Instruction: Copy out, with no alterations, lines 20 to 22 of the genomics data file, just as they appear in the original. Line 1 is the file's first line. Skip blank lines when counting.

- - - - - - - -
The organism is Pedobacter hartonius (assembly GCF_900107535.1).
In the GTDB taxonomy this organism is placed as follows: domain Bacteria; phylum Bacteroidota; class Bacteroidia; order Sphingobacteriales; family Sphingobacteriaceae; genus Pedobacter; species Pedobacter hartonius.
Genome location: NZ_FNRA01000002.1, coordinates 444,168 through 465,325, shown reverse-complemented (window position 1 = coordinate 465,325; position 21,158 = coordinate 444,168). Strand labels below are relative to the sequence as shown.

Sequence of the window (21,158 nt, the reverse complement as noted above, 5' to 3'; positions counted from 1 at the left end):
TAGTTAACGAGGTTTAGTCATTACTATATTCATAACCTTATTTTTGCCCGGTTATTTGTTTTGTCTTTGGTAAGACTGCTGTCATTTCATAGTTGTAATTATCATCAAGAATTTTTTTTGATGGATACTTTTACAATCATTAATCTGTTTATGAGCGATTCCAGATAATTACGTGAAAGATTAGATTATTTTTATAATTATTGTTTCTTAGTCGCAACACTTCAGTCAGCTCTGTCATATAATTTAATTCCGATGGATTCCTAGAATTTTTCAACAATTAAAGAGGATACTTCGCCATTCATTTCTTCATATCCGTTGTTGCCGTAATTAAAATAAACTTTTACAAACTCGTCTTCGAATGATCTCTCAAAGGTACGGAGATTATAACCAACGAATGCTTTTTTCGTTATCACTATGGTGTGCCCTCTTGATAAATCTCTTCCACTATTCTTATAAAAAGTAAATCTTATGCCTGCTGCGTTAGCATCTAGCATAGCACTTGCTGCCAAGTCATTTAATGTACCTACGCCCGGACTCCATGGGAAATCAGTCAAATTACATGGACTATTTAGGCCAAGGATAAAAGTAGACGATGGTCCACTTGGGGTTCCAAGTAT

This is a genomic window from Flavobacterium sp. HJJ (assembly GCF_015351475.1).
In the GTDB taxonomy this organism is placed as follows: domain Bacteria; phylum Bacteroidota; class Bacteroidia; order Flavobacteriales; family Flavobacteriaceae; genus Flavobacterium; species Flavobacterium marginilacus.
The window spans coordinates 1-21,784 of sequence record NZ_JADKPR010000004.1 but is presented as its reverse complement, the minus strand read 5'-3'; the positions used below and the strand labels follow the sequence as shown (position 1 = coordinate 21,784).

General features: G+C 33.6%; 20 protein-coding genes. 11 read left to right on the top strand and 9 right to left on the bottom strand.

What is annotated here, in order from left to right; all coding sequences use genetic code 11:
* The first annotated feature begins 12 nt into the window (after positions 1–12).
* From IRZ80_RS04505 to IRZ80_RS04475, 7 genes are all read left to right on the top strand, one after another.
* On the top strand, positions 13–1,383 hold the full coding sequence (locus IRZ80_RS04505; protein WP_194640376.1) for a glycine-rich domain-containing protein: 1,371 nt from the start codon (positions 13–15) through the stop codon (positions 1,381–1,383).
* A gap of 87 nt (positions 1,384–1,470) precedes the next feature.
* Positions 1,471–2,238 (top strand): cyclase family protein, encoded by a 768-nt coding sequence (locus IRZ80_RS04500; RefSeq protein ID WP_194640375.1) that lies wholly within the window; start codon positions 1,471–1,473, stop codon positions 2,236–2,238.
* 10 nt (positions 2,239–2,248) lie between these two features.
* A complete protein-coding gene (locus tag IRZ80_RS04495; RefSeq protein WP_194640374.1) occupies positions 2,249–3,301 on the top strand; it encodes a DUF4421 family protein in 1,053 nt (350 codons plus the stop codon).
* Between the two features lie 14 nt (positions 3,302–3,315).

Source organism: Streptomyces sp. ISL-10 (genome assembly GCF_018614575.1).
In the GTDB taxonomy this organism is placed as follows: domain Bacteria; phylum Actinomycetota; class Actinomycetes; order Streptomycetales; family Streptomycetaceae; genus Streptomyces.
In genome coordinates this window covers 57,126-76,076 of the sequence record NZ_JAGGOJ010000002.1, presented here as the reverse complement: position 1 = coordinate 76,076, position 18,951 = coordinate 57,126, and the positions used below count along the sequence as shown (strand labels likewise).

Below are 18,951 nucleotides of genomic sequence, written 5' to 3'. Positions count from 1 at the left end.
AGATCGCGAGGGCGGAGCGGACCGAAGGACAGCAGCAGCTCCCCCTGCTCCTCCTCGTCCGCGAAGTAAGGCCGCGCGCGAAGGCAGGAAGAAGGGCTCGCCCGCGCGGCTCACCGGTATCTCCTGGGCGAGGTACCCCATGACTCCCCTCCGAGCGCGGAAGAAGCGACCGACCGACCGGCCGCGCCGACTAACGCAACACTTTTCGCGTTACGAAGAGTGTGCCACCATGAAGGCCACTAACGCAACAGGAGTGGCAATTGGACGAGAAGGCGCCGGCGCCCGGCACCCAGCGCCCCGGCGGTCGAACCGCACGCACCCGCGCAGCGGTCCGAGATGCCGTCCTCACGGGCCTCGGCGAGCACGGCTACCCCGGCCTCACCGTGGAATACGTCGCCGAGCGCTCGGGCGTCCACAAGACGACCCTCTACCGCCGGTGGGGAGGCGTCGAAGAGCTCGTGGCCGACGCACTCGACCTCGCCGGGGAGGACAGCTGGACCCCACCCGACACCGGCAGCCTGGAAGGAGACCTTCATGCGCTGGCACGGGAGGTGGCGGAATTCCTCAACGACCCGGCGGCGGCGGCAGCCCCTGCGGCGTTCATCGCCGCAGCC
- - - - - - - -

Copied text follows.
In the GTDB taxonomy this organism is placed as follows: domain Bacteria; phylum Actinomycetota; class Actinomycetes; order Streptomycetales; family Streptomycetaceae; genus Streptomyces.
In genome coordinates this window covers 57,126-76,076 of the sequence record NZ_JAGGOJ010000002.1, presented here as the reverse complement: position 1 = coordinate 76,076, position 18,951 = coordinate 57,126, and the positions used below count along the sequence as shown (strand labels likewise).

Below are 18,951 nucleotides of genomic sequence, written 5' to 3'. Positions count from 1 at the left end.